The Independent Voice of Southern Methodist University Since 1915

The Daily Campus

The Daily Campus

The Independent Voice of Southern Methodist University Since 1915

The Daily Campus

The Independent Voice of Southern Methodist University Since 1915

The Daily Campus

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Morgan Shiver, Contributor • June 20, 2024
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Stay lifted in University Gardens case

Case will proceed in state district court in August

Judge Harlin D. Hale ruled Monday that the bankruptcy filing of Gerry Jetton played too small a role in the University Gardens litigation to delay it further and lifted a stay ordered by the state district court to allow the litigation to proceed.

Brad Cheves, SMU’s vice president for development and external affairs, said the judge’s ruling is “hopefully a step in ending the litigation and will make it possible for this to be resolved.”
Gary Vodicka, the man at the center of the original case, said he “fully expected [the judge] to do that.”

The ruling came Monday afternoon in a Northeastern District of Texas bankruptcy court. The case was originally before Judge Barbara Houser, but Vodicka said he filed a motion late Sunday to have the judge removed from the case because of her position as an adjunct professor in the Dedman School of Law.

Houser recused herself Monday morning and forwarded the case to Hale.
The next hearing in state district court has not been set yet, but both sides say it will be sometime in August.

The motion to move the case back to state district court ends one delay in the lengthy litigation over University Gardens and its role as a possible site for the George W. Bush Presidential Library.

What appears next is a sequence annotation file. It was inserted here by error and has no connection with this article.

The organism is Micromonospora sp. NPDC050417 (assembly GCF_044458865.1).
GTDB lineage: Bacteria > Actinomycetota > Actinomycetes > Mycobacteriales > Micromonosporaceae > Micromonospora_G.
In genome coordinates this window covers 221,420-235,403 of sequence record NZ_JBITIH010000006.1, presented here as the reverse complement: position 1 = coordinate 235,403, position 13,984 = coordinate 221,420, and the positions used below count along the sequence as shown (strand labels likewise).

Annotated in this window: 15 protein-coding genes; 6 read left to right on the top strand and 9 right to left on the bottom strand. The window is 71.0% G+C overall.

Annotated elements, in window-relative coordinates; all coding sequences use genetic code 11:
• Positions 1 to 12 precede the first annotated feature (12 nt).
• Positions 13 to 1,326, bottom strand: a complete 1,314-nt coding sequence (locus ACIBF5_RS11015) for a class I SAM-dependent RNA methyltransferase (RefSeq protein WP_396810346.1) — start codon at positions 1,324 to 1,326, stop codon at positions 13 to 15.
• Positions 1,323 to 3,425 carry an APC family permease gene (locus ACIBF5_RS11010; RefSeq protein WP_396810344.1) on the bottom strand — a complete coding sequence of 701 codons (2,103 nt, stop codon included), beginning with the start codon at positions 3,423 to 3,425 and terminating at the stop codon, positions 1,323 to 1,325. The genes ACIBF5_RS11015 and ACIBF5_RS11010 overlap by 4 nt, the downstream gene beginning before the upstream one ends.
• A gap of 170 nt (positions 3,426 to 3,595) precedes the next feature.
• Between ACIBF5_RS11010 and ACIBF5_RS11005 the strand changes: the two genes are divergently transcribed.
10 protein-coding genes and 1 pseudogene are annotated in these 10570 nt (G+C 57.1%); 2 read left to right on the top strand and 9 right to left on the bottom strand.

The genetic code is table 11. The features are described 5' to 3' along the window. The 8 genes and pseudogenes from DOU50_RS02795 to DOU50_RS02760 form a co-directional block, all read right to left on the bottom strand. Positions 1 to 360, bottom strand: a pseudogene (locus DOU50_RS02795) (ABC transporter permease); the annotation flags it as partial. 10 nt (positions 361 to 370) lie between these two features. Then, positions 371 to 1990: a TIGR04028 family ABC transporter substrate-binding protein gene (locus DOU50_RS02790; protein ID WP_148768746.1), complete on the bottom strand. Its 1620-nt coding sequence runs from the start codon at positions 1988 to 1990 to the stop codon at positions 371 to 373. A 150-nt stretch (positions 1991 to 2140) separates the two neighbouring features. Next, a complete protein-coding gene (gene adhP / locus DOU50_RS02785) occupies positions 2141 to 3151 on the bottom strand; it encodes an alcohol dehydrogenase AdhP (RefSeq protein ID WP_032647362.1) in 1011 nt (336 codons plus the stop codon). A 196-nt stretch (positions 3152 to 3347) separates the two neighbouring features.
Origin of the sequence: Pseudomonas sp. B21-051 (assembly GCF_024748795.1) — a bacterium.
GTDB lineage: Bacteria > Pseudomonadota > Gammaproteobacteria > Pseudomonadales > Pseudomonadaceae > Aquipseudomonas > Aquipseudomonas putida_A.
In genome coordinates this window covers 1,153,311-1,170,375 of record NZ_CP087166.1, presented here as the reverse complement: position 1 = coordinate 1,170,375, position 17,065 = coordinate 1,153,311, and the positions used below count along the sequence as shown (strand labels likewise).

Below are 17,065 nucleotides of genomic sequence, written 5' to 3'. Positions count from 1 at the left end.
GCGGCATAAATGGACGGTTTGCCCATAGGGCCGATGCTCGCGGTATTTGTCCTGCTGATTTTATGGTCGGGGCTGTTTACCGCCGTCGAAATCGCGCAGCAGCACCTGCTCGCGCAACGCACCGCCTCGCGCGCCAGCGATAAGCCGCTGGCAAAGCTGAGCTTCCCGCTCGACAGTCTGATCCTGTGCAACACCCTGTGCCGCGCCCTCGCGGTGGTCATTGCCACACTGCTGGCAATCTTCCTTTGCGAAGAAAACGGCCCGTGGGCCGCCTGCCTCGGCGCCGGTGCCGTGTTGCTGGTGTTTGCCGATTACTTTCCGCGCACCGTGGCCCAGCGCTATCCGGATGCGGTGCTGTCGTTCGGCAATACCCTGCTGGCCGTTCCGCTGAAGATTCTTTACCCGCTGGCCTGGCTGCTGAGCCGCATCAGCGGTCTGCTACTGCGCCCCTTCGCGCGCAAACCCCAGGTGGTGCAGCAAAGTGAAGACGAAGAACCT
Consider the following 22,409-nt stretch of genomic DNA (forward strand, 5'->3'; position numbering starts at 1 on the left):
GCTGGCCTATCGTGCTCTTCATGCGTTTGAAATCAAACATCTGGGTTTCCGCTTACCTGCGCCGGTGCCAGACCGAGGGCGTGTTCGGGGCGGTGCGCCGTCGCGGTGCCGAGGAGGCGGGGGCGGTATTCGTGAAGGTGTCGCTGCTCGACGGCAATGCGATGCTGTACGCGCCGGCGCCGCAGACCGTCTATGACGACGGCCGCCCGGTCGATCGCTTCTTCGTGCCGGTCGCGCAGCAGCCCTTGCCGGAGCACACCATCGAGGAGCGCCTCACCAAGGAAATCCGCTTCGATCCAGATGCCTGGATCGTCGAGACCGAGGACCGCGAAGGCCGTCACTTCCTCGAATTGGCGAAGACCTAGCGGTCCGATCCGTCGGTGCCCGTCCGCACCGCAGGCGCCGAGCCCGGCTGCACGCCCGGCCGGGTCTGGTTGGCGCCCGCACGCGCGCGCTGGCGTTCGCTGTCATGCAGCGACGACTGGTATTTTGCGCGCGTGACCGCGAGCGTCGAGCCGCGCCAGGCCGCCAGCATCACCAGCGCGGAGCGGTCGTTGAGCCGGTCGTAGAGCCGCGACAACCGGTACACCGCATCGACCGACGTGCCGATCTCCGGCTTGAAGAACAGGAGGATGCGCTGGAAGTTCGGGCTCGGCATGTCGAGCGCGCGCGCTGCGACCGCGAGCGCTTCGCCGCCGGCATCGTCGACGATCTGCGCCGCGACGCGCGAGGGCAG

SMU reiterated in court Monday that the site could be used for intramural fields or student housing, not just for the possible library.

Vodicka said that SMU is using “smoke screens and mirrors” in its effort to gain control of the property. He said that in a July 3 deposition, university comptroller John O’Connor said he had viewed plans that had the library on the University Gardens site.

Vodicka said he hopes that the 3-D model of the proposed library will be allowed to be shown as part of the district court trial because it would show SMU’s true intention for the property.

The next date of interest in the saga is August 4, when SMU, Vodicka and co-litigant Robert Talfel are scheduled to sit down for a mediation session. The June 27 session never occurred because Talfel and his lawyers were not able to attend.

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